The Beatles are back with a happier ending in new book, film and reworked final album
One of the upcoming projects that is important to the band's history could well be the new documentary The Beatles: Get Back by Lord Of The Rings director Peter Jackson.
The Beatles are back this autumn with a new book, reworked final album and much-anticipated documentary that sheds new light on their fraught final days.
Let It Be, released in 1970, has long been considered the legendary group's breakup album. That is partly because it was the last album they released, and also because it was followed by a making-of documentary that showed deep tensions among the fab four.
However, it's not that simple: Let It Be was actually recorded before 1969's Abbey Road but sat on the shelf for a year because the band weren't satisfied with it.
In fact, Paul McCartney was never satisfied, having been left out of the mixing sessions by fabled producer Phil Spector.
A new remix of the album by Giles Martin – son of The Beatles' usual producer George Martin – aims to bring it closer to the band's wishes.
But speaking to NME this week, Giles Martin admitted that "Paul's main issue with what happened is that he normally had a lot of input into the arrangements, and he didn't with Spector".
'UPS AND DOWNS'
More important to the band's history may be the new documentary The Beatles: Get Back coming next month from Lord Of The Rings director Peter Jackson.
He went through the many hours of outtakes from the original film to show a much more upbeat side of the Let It Be sessions.
RINGO STARR IS A FAN
"We had ups and downs, but even around all that – which you'll see with the Peter Jackson edit – we were having fun, which (the original documentary) never showed, joy and fooling around and shouting at each other. It's what four guys do," Starr told Ultimate Classic Rock.
Roger Stormo, editor of The Daily Beatle, said there were definite tensions, with George Harrison storming out for several days because he felt sidelined by Paul McCartney and John Lennon.
"But they were having fun at the same time as being angry," he told AFP.
"Because of the well-publicised argument between George and Paul in the original movie, people have interpreted the mood of the period as being a downer, but I never saw it that way.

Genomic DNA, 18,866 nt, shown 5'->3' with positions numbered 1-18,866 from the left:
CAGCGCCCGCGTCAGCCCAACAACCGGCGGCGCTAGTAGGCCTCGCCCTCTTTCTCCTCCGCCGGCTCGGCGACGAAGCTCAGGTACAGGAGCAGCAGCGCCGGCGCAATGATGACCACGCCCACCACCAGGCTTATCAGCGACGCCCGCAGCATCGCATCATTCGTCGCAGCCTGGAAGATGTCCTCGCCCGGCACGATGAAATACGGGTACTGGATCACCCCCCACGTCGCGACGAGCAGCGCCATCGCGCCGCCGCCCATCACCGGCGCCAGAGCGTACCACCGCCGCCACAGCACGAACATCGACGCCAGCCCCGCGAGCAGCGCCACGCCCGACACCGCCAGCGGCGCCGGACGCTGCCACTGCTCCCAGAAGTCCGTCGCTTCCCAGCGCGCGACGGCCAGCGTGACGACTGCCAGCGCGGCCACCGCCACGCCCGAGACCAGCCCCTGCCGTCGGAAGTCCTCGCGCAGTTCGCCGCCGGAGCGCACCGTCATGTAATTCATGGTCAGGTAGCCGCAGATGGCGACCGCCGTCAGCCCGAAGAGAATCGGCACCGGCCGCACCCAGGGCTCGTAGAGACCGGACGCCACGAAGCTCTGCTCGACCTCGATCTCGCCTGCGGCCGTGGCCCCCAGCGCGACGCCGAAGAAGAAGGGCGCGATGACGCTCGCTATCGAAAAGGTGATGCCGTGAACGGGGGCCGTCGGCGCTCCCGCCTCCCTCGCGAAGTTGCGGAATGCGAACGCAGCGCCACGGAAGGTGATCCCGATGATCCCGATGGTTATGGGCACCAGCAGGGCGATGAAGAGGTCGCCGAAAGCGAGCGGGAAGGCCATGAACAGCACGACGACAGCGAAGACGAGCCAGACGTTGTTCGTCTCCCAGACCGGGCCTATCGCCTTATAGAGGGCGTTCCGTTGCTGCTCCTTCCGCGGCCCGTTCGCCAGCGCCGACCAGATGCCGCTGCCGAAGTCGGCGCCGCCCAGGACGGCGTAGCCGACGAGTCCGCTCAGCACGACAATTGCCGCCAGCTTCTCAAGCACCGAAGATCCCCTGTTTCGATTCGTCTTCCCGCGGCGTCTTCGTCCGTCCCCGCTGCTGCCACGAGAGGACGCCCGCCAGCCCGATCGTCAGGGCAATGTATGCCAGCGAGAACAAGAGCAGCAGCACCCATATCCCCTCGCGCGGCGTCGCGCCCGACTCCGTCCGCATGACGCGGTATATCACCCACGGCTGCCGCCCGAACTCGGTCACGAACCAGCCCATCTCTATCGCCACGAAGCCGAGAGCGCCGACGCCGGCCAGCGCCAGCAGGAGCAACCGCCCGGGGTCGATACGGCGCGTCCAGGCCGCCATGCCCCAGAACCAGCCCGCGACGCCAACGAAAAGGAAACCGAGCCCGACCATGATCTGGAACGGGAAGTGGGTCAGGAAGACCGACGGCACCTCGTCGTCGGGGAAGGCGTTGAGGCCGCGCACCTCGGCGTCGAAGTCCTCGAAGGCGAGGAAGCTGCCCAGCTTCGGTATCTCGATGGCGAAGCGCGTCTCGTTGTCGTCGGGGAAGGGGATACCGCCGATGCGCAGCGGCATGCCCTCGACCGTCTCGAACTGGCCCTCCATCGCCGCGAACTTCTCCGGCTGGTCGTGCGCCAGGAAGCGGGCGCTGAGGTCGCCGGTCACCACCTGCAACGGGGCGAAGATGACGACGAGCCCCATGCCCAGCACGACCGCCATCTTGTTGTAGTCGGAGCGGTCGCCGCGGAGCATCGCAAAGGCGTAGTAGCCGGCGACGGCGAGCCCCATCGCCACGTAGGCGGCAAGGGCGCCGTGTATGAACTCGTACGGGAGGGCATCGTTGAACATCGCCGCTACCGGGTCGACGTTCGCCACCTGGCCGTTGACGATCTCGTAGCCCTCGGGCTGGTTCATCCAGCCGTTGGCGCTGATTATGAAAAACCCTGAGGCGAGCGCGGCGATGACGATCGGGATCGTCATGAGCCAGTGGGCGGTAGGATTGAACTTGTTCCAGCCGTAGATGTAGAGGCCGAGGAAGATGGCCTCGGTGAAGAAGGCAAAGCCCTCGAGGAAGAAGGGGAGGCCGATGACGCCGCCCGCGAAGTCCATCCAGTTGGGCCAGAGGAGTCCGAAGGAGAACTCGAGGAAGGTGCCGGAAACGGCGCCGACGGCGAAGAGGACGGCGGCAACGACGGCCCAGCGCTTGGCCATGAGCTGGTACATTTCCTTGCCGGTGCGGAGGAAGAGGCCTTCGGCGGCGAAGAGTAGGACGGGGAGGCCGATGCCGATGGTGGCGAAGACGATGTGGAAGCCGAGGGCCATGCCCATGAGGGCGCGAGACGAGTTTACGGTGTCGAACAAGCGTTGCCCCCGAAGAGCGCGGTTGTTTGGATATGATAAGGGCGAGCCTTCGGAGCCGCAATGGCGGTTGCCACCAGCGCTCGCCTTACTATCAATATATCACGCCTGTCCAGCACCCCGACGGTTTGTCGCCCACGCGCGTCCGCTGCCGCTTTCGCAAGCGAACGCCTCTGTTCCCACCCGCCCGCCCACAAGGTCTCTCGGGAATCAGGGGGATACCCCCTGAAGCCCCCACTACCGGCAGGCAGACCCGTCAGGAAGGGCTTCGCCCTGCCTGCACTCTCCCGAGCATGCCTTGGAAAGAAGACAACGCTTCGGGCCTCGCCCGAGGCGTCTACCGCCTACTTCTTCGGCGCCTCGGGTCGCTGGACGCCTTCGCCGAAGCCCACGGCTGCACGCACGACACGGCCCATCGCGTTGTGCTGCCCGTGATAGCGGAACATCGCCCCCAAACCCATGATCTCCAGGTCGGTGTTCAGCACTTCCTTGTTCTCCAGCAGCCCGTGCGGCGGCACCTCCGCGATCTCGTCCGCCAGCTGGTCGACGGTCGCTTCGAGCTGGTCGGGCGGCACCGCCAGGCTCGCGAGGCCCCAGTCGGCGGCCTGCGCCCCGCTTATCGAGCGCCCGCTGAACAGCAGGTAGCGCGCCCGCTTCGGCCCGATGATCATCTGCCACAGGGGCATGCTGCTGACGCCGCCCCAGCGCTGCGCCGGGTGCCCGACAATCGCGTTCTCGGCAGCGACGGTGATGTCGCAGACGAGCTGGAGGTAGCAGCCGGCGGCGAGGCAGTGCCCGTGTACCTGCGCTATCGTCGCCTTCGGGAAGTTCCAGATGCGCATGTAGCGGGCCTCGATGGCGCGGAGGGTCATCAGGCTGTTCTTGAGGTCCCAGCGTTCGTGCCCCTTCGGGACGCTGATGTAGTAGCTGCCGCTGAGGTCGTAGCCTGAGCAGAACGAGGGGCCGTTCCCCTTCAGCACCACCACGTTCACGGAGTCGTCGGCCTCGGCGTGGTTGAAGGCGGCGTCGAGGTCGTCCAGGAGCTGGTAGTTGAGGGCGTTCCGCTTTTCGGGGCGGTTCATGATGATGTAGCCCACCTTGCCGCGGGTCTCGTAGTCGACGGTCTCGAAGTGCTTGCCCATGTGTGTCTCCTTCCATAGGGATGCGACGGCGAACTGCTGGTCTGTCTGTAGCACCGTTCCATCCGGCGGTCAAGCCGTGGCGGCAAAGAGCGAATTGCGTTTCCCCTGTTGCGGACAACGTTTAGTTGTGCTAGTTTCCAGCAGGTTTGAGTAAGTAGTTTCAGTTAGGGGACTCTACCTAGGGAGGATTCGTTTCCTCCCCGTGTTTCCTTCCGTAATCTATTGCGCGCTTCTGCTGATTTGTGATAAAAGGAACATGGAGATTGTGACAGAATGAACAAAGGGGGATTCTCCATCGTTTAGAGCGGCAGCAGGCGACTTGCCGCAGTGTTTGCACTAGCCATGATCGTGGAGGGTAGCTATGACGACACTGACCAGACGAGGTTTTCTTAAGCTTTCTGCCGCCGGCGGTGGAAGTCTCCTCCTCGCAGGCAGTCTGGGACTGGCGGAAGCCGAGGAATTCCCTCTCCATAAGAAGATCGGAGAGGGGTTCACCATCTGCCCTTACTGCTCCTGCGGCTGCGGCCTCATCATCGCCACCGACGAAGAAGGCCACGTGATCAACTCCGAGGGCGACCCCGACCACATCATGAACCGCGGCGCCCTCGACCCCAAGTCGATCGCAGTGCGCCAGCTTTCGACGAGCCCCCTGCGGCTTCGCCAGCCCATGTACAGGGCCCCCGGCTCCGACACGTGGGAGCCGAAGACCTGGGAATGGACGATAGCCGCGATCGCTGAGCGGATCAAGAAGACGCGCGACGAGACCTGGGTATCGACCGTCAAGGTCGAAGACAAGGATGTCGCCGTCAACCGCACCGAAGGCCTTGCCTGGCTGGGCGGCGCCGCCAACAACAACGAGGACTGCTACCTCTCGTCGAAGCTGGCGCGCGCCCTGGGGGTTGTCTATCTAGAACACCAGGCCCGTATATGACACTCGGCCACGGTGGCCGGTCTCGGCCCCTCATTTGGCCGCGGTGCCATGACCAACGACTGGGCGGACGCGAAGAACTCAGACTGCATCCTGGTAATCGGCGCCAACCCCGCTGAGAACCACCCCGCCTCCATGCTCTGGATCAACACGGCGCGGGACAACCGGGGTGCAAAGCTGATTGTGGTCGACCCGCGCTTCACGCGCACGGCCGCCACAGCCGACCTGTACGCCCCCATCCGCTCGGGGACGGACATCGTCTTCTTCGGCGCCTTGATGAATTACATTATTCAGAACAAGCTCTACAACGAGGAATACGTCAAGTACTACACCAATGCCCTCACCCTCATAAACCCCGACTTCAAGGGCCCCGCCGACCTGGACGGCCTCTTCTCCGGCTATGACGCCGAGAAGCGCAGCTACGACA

"They were having fun, especially at the rooftop concert."
That was the famous moment when the band gave an impromptu gig on the roof of their headquarters in central London – which ultimately proved to be their final performance.
Conversations from the documentary have also been reproduced for a glossy new book.
Rock historian Michka Assayas said it should put the nail in the coffin of the idea that the group was falling apart at the time of Let It Be.
"I was the first to believe in all sorts of myths like 'Paul and John hated each other, didn't speak much'. But what we see from the conversations is that they were extremely close ... things were working well in early 1969," Assayas told AFP.
"Every band has arguments in the studio. It was just shocking (when the original film came out) because no one had seen them argue before," he added.
It may also be time to re-evaluate who was responsible for the split, often pinned on McCartney since it was his announcement that finalised things in April 1970.
But Stormo says John had effectively sounded the death knell the previous September.
Paul was often the most demanding, and openly critical of Harrison's songwriting.
But he was also the workhorse of the group, and the one who played on Harrison's songs while Lennon largely sat them out.
"If Paul hadn't been in the band, we'd probably have made two albums because we were lazy buggers," Starr told the BBC recently.
"But Paul's a workaholic. John and I would be sitting in the garden taking in the colour green from the tree, and the phone would ring, and we would know: 'Hey lads, you want to come in? Let's go in the studio!'"